Vibe: Scofflaw is a gin-focused establishment that recently earned top spot as the best bar in town from Chicago Magazine. The atmosphere is relaxed and comfortable; you won’t find an ounce of pretension, just good hooch, and comforting, refined pub food. Oh, and freshly baked chocolate chip cookies at midnight.
Try these: Scofflaw’s featured cocktails change regularly, but you can count on the friendly bartenders to know the classic drinks if you’re craving something specific. One of their current specials, the Wrinkled Tie, contains Tangueray, Cocchi Vermouth di Torino, Escorial, and rhubarb bitters; it’s a balanced cocktail that shows just how bright rhubarb can shine outside of the pie.
It’ll cost you: All cocktails are $8.
Vibe: Barrelhouse can handle a crowd and still maintain consistency in their well-made drinks, which is no easy feat given the size and range of their cocktail menu. They also offer two floors with completely different atmospheres. The first floor is where things can get busy with a more typical late-night bar feel (lines are reportedly a mainstay on weekends). The upstairs is more intimate, where you can find tables for two and four, and a smaller bar.
Try these: Their extensive menu of over 60 classic cocktails stays constant, while the specials menu changes monthly and shows off the creativity of the bartenders. For instance, there’s the More Cowbell, a drink with Wild Turkey 81 rye, Dubonnet Rouge, Cynar, Luxardo, and peychauds bitters — a well-balanced sip with notes of caramelized figs.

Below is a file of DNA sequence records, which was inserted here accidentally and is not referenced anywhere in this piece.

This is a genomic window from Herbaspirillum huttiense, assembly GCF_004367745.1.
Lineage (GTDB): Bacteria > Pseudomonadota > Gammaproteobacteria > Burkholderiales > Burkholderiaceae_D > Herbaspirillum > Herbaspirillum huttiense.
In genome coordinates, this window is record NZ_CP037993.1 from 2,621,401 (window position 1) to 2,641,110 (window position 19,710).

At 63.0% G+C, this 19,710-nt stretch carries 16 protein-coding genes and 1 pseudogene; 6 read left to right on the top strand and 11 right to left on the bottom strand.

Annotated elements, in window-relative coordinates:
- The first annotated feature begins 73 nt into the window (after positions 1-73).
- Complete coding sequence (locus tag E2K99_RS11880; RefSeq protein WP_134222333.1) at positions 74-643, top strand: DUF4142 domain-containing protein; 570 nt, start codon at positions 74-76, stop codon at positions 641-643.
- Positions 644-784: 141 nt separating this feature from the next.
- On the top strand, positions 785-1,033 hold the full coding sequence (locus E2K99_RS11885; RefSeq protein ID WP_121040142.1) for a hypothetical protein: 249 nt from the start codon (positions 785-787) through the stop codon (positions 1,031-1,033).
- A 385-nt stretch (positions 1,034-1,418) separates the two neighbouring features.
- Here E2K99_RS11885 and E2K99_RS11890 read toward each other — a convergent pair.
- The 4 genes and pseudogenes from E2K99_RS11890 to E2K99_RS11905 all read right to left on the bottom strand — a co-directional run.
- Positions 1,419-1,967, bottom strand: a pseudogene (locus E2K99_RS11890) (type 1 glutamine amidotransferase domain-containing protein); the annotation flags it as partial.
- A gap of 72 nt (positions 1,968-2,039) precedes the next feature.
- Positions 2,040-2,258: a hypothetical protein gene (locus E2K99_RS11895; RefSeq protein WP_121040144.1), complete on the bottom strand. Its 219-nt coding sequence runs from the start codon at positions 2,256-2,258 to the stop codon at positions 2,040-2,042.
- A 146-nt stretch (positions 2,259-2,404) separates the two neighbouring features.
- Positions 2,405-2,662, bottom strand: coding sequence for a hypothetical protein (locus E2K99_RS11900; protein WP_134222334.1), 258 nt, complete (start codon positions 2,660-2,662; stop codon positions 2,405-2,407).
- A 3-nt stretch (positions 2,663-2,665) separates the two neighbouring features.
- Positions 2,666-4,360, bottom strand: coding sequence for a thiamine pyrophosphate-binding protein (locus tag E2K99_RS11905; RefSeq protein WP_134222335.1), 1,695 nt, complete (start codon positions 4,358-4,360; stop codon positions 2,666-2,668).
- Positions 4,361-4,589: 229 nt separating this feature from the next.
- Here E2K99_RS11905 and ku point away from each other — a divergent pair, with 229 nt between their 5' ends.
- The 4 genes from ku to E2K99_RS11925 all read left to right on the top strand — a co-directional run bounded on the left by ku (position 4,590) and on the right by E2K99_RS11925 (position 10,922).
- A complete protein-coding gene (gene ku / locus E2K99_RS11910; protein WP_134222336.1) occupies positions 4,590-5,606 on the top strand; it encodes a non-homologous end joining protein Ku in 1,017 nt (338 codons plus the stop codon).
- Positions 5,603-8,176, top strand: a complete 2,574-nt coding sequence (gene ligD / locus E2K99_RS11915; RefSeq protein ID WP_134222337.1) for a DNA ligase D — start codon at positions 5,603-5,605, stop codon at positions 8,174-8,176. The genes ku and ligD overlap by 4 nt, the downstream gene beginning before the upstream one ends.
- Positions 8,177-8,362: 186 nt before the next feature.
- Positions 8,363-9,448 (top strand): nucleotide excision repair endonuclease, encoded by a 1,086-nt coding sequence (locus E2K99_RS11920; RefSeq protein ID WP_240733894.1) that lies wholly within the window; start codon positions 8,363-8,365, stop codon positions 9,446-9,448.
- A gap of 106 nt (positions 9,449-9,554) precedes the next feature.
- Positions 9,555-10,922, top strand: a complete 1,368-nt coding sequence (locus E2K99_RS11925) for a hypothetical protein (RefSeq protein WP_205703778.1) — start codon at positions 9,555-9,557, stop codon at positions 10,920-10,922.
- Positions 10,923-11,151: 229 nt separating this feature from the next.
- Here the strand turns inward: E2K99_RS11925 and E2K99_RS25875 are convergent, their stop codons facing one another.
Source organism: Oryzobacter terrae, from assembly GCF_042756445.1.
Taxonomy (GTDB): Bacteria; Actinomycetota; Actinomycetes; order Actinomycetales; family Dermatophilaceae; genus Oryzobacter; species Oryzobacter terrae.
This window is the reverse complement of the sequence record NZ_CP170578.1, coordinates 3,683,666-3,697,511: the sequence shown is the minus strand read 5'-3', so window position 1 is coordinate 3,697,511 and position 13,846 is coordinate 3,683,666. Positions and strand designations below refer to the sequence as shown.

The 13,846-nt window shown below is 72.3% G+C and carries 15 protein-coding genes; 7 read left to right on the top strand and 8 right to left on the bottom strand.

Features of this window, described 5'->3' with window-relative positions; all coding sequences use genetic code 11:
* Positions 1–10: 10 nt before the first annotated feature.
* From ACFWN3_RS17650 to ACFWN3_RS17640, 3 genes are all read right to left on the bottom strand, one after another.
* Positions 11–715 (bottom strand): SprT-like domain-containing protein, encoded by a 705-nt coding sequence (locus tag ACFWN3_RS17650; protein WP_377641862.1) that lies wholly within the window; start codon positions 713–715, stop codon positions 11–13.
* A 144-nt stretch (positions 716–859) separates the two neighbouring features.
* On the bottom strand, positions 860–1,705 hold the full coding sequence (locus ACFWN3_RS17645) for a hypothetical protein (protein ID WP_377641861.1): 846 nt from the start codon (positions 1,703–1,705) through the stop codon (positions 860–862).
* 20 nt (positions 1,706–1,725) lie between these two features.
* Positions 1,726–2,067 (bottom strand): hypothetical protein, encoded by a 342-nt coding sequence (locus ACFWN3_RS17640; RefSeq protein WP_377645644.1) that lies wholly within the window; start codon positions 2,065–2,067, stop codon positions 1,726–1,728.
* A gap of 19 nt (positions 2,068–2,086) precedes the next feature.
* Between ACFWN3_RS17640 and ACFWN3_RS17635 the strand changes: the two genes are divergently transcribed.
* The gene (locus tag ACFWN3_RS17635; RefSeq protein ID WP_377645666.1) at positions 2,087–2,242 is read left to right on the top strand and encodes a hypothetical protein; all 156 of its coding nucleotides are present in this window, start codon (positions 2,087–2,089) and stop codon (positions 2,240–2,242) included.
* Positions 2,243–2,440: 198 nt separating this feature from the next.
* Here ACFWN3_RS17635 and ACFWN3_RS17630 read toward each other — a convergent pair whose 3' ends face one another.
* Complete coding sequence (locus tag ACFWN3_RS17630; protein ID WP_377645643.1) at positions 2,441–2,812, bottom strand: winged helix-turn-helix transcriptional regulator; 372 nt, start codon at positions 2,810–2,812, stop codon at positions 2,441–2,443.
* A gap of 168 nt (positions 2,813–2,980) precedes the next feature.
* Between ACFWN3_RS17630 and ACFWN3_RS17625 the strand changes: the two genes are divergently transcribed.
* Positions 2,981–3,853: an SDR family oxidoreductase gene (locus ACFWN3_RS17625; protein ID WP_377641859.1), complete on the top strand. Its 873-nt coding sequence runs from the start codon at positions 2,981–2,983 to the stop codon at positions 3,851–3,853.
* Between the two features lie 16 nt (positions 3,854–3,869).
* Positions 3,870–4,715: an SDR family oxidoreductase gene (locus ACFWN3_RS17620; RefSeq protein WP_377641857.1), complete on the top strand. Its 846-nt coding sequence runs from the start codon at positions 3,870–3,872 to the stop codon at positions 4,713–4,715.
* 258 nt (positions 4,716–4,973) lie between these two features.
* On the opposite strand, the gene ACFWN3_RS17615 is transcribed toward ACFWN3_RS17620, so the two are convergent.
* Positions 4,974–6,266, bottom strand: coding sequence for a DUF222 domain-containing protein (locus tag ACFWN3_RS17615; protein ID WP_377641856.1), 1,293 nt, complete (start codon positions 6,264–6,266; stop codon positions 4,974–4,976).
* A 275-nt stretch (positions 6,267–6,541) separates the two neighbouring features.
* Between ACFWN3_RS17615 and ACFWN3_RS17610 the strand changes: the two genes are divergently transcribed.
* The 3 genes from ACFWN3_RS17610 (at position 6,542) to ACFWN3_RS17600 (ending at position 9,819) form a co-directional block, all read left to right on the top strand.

It’ll cost you: Cocktails on the permanent list are $12.
Big Star Taco
Vibe: Big Star Taco is best known for its kick-ass tacos, but you’d be missing out if you just ordered a Corona (they don’t have it anyway). Big Star is Chicago’s finest Bourbon and tequila honky tonk, with walls adorned with bygone memorabilia and a retro vibe that fits perfectly in the trendy Wicker Park location. A perpetual crowd — be prepared to wait if you want a coveted seat on their patio. As a consolation, the food comes out fast and the drinks are strong.
Sip this: Order the Rambling Rose, also known as “the patio crusher” for how easy it goes down on a hot summer day — Lunazul Blanco tequila, Sombra mezcal, strawberry, cucumber, and lime. Just imagine a summer barbecue in drink form; the mezcal lends a smoky char to the juicy strawberries, and the acidity of the lime keeps the finish interesting.